New car sales to hit 100,000 as confidence rises again
THE number of people buying new cars is forecast to soar to 100,000 next year as economic confidence improves.
That would mean 15,000 to 20,000 more purchases than is widely projected for this year – and would create thousands of new jobs. It is estimated that every extra 1,000 new car sales generates 130 jobs.
The prediction was made by economist Jim Power at the publication of a report into the sector. He also forecast that 120,000 people could buy a new car in 2017, provided the Irish and global economies continue to improve.
His report says there is a new, if fragile, confidence across the industry which reflects a more optimistic outlook generally. Dealers are reporting more inquires, orders are up and new car sales are running 27pc ahead of 2013.
Mr Power's detailed study also reveals:
* The average price of a new car this year is 2.7pc lower than a year ago;
* We are buying 'greener' cars; emissions are almost 24pc lower than in 2008;
* Cars bought this year are 4.8pc more efficient than last year;
* Petrol prices were 5.3pc lower in March than a year ago;
* Diesel prices were 4.7pc lower;
* Insurance costs were 4.4pc higher;
* New and used car sales contributed almost €763m in taxes to the Exchequer last year.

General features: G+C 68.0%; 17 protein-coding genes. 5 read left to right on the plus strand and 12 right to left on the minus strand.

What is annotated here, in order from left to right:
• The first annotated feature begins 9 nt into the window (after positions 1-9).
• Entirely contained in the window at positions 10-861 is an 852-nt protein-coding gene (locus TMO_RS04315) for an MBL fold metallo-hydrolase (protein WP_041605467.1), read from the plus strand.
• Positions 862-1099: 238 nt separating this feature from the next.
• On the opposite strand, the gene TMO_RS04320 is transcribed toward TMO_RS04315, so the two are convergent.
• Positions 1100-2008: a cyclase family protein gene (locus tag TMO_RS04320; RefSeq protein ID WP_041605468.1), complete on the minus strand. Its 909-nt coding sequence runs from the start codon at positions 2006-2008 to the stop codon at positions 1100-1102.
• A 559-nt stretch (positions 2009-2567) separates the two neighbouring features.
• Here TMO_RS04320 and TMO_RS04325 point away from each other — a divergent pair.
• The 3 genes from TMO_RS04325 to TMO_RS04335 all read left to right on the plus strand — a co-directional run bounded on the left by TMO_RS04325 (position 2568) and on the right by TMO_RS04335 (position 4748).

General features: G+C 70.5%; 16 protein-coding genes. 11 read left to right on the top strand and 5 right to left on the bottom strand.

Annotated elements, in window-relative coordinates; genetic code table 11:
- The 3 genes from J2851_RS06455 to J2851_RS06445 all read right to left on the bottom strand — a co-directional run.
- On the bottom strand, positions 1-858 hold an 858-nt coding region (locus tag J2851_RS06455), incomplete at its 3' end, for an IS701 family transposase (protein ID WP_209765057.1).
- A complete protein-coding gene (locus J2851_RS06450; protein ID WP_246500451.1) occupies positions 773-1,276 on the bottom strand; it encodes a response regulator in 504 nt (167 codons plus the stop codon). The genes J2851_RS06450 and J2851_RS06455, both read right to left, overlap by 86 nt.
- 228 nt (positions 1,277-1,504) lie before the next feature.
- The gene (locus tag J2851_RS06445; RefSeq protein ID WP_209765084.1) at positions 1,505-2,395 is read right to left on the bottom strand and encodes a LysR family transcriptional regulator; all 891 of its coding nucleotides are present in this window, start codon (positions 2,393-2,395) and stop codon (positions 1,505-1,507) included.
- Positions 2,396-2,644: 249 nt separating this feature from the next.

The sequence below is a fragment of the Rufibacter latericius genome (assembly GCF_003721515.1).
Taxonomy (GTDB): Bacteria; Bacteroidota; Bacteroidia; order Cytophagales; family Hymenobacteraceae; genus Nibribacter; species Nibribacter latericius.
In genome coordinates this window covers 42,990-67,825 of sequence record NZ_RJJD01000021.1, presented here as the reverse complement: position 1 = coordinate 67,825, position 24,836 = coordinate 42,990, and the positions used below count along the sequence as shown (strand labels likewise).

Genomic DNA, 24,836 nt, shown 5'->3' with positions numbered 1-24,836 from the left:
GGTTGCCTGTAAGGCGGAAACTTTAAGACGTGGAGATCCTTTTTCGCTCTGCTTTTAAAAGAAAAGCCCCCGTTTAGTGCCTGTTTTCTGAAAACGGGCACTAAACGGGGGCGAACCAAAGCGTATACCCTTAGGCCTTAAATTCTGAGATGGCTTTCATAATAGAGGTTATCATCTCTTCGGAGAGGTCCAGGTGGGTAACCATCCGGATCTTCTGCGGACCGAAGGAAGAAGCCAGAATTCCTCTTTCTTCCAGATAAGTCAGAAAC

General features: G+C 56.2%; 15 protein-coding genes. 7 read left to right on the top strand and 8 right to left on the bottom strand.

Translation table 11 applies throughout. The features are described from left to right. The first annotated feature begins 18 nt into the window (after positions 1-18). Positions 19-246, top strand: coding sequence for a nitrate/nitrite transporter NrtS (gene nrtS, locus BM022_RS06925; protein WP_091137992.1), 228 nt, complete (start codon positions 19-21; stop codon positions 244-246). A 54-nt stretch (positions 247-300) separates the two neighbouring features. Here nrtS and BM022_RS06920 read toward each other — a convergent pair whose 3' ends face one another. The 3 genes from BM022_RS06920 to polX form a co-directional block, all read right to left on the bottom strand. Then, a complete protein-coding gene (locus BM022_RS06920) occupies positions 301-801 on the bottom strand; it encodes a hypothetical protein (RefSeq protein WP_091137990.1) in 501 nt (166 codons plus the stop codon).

But the report warns that two major trends could still threaten jobs – rising numbers of used imports, and the fact that despite increasing new car sales, the numbers are still very low.
There is an expectation, however, that new car sales will rise to what is regarded as the minimum number of 100,000.
There are still major hangovers from the economic crash. The average age of our cars is steadily increasing because so few new ones were bought in recent years. SIMI chief Alan Nolan said that by September of next year the average age would be 10 years – a figure he described as "amazing".
In his SIMI/ DoneDeal report, Mr Power says older cars are less safe and much heavier on fuel.
As of now, nearly four in five cars (77.8pc) are five years or older, with only 22.2pc registered in the past five years.
The report describes this as "worrying" and adds: "Furthermore, the older the stock, the more difficult it is for an owner to trade up to a new car or a young second-hand car."
It is also costing the Exchequer because the tax take from imported cars is significantly lower than that from new car sales.
It concludes: "The average age of the existing car stock will increase, and imports will become an increasing and permanent part of the car market."
It cites New Zealand as an example where this has happened. Imports now account for about 60pc of the overall car market there.
Numbers employed in the industry stood at 37,400 last year. That is 12,100 down on the 2007 peak of 49,500 but there are signs of 'modest growth'.
Already this year, the number of apprentices is up 6.9pc to 247 and that is 40.3pc higher than the first quarter of 2012. Motor dealers reported 37pc more inquiries in the first quarter, while orders increased by 62pc.